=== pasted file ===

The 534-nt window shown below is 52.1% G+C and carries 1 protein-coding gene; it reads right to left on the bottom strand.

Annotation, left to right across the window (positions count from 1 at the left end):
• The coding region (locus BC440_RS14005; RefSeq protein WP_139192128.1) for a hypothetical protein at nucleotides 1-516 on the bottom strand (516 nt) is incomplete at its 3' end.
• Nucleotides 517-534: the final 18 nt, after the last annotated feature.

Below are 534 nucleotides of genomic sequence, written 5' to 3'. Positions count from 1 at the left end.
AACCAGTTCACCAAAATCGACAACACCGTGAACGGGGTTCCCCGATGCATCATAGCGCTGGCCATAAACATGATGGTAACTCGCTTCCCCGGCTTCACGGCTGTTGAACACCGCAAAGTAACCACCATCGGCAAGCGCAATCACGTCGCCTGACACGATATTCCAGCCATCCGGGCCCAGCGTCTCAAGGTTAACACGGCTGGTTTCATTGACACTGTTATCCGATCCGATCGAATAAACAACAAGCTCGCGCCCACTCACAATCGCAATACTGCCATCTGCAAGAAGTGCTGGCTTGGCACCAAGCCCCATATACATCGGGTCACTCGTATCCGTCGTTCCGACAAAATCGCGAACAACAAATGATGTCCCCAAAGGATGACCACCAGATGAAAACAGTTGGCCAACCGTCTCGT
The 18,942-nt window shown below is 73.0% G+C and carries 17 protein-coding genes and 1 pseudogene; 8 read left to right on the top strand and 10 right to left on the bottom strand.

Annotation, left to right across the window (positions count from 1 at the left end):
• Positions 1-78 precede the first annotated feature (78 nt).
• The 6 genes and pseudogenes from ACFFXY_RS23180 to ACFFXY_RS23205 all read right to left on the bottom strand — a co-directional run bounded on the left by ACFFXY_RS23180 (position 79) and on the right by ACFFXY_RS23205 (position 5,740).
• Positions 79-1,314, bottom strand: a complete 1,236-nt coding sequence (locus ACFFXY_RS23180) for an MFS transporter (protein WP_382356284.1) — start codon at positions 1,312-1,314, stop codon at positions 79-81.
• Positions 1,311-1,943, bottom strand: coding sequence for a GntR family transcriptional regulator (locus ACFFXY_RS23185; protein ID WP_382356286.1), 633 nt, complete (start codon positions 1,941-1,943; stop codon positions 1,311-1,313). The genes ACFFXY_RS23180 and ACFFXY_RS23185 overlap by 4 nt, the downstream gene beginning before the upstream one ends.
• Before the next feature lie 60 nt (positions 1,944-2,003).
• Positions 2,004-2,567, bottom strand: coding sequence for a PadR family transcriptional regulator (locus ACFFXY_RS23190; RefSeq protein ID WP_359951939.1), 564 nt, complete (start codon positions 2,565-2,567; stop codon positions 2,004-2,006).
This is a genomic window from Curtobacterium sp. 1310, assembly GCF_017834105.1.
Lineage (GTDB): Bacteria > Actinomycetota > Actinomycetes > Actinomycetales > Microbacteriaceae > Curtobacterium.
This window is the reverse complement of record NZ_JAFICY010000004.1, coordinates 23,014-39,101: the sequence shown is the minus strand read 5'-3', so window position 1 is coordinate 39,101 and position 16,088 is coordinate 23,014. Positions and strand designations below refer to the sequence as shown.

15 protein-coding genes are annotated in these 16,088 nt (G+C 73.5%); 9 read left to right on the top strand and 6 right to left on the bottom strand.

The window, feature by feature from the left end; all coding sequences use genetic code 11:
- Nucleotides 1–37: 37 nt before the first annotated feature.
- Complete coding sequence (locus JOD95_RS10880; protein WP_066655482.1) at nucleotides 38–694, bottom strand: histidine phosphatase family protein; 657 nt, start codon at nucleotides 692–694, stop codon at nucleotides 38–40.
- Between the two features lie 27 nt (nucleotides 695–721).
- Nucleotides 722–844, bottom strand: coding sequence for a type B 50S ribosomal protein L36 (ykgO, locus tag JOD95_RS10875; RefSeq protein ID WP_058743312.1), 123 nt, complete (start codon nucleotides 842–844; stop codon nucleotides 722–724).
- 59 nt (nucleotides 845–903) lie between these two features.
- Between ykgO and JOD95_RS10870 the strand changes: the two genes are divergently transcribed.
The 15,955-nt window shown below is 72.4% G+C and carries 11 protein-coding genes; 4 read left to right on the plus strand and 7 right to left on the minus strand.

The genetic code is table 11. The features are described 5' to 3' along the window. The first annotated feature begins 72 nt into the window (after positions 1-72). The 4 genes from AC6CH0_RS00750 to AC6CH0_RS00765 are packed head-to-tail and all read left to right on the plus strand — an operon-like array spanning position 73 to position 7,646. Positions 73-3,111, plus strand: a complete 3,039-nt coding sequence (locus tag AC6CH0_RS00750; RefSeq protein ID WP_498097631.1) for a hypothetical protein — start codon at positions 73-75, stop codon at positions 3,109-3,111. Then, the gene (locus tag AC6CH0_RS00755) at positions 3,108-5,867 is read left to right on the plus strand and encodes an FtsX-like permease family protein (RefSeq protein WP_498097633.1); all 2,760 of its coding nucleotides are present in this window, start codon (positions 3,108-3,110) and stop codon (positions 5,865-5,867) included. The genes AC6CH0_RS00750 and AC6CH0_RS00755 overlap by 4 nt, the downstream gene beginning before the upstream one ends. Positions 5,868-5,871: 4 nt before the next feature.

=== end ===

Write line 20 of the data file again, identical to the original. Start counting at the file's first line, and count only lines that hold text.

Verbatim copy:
- Nucleotides 1–37: 37 nt before the first annotated feature.